Female animals are assumed to be born with a finite amount of eggs, and diminished reproductive potential occurs when the number or quality of these eggs is lowered. Although stress is a part of our everyday lives, it is one of the factors that contribute to this. Researchers are now investigating the impact of stress on ovarian reserves. Scientists have been studying the impact of stress on fertility by subjecting rats to scared cries, white noise, or background noises. Yes, for three weeks, the rats screamed – poor animals! This noise was supplied for 6 hours a day, 3 in the morning and 3 in the afternoon, through a speaker 50 centimeters (19.7 inches) above their cage. Their findings appeared in the journal Endocrinology.
Why employ screaming, which isn’t a common stressor in research? For psychological stress investigations in rats, the chronic unpredictable mild stress (CUMS) and restraint stress models are commonly utilized, however some of the stressors used – such as food restriction or light cycle alterations – may induce issues that are not stress-related. The standard CUMS white noise stress option was also found to be insufficient, prompting the researchers to employ the unique scream approach (the noise for which was “kindly provided by professor Chen Huang”, as the authors note). This also demonstrates why, if you want your pet rat to be happy, you should not play screamo next to their cage.
The researchers looked at the influence on sex hormones, the capacity to get pregnant and give birth after mating, and the amount and quality of eggs after the rats had been stressed enough. “We used a scream sound model in mice to study the effect of stress on ovarian reserve,” stated Wenyan Xi, PhD, of Xi’an Jiao Tong University’s Second Affiliation Hospital in Xian, China. “We discovered that female rats that were exposed to the scream sound had a lower ovarian reserve and were less fertile.”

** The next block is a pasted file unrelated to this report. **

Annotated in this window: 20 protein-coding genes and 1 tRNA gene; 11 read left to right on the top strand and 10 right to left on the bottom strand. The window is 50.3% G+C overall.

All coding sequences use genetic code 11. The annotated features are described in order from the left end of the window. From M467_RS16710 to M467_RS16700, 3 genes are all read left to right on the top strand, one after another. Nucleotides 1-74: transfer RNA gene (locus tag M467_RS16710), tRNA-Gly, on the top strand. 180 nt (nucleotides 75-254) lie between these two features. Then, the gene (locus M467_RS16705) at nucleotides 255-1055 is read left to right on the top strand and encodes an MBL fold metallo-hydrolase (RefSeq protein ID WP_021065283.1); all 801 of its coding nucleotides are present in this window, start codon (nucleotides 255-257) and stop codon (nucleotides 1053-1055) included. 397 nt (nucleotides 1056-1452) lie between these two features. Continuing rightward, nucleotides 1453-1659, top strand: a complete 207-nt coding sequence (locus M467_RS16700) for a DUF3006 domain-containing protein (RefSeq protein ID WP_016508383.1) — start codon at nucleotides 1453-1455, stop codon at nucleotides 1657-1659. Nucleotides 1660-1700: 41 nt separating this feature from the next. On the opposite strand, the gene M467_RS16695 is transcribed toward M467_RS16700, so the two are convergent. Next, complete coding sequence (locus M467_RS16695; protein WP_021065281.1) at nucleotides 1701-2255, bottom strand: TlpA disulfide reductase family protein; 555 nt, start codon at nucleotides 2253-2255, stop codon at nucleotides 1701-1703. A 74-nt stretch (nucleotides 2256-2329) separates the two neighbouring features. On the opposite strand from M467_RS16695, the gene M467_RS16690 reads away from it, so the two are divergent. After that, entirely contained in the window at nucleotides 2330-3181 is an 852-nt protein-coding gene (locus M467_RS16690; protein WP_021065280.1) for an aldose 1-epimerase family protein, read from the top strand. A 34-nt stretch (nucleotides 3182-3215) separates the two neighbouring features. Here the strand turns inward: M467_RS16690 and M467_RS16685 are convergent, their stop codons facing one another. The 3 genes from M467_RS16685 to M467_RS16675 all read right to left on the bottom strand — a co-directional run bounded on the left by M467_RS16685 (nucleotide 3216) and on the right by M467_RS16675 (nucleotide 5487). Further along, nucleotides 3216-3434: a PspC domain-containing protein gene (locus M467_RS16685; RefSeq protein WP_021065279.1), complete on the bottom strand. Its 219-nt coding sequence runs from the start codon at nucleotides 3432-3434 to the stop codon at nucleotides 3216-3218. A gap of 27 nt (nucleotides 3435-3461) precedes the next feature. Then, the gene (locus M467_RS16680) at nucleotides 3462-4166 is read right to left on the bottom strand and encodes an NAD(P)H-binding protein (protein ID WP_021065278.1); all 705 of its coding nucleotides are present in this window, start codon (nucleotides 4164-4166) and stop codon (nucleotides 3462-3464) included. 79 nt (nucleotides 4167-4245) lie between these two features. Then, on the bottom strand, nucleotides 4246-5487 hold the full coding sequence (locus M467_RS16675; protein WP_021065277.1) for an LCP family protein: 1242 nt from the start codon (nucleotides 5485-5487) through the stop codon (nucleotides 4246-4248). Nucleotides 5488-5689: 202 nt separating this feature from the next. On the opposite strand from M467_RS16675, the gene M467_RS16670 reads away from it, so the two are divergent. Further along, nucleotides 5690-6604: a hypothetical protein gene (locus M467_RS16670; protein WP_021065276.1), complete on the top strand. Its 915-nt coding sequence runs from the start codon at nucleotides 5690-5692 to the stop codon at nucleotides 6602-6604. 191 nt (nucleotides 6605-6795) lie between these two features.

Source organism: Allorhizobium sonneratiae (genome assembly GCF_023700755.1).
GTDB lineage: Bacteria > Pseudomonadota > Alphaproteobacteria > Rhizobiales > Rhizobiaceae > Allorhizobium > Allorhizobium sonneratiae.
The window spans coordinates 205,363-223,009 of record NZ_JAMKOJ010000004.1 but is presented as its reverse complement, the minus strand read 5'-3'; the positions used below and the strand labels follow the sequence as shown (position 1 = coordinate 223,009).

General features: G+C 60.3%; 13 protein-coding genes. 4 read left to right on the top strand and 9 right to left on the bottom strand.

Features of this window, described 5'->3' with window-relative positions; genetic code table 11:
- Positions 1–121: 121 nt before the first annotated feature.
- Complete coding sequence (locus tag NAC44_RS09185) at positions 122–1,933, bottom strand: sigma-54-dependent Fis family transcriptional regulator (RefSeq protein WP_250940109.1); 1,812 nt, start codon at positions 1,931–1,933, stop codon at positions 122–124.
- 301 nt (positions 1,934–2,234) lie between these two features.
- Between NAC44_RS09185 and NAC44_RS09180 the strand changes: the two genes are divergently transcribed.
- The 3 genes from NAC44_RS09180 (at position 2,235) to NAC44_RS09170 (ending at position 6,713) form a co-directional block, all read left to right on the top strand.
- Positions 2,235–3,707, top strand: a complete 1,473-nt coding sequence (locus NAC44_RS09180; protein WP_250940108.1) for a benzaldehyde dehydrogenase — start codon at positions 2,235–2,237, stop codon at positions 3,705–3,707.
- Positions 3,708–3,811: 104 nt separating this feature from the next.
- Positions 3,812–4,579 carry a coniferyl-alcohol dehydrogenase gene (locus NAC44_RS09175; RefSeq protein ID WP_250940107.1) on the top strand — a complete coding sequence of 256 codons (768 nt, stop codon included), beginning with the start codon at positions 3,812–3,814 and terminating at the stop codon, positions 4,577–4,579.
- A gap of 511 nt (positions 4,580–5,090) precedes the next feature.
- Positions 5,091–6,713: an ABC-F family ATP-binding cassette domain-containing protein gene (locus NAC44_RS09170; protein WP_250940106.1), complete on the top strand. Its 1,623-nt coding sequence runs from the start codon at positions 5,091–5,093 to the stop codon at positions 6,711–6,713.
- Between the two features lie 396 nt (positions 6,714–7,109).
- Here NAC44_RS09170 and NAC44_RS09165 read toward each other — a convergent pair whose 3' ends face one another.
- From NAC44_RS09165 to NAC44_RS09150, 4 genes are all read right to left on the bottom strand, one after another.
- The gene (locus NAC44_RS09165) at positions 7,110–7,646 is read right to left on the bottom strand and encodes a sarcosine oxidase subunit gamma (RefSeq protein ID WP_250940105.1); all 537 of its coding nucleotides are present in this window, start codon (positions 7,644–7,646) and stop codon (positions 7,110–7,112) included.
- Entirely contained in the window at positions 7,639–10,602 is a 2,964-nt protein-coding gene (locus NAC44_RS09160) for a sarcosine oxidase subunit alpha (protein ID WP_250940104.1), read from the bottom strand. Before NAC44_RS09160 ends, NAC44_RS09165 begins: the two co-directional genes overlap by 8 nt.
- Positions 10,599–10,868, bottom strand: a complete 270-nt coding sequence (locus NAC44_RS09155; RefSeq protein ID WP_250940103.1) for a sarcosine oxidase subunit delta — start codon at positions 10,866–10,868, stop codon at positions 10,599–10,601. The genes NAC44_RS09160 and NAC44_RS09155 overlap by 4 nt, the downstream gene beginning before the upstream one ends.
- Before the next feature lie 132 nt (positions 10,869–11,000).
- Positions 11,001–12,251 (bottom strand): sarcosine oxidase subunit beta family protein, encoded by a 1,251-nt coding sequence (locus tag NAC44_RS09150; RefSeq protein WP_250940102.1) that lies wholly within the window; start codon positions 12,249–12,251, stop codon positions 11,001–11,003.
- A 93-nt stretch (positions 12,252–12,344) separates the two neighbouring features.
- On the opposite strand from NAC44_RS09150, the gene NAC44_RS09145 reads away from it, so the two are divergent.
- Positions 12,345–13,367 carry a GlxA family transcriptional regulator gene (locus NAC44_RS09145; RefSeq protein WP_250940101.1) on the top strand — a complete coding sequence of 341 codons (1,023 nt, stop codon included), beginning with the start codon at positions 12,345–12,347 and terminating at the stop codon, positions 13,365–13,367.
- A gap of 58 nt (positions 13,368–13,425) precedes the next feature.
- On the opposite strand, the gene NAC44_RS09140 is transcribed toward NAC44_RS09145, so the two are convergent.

The screaming sound was discovered to lower estrogen (essential for growth and reproductive development) and Anti-Mullerian (helps create reproductive organs) hormone levels. The sound also reduced the quantity and quality of eggs, resulting in fewer litters. “Based on these data, we believe stress is linked to a reduction in ovarian reserve,” Xi added. “Determining a link between chronic stress and ovarian reserve is critical because it will help us understand the limitations of existing treatment therapies and give vital insight into the etiology of ovarian reserve decline.”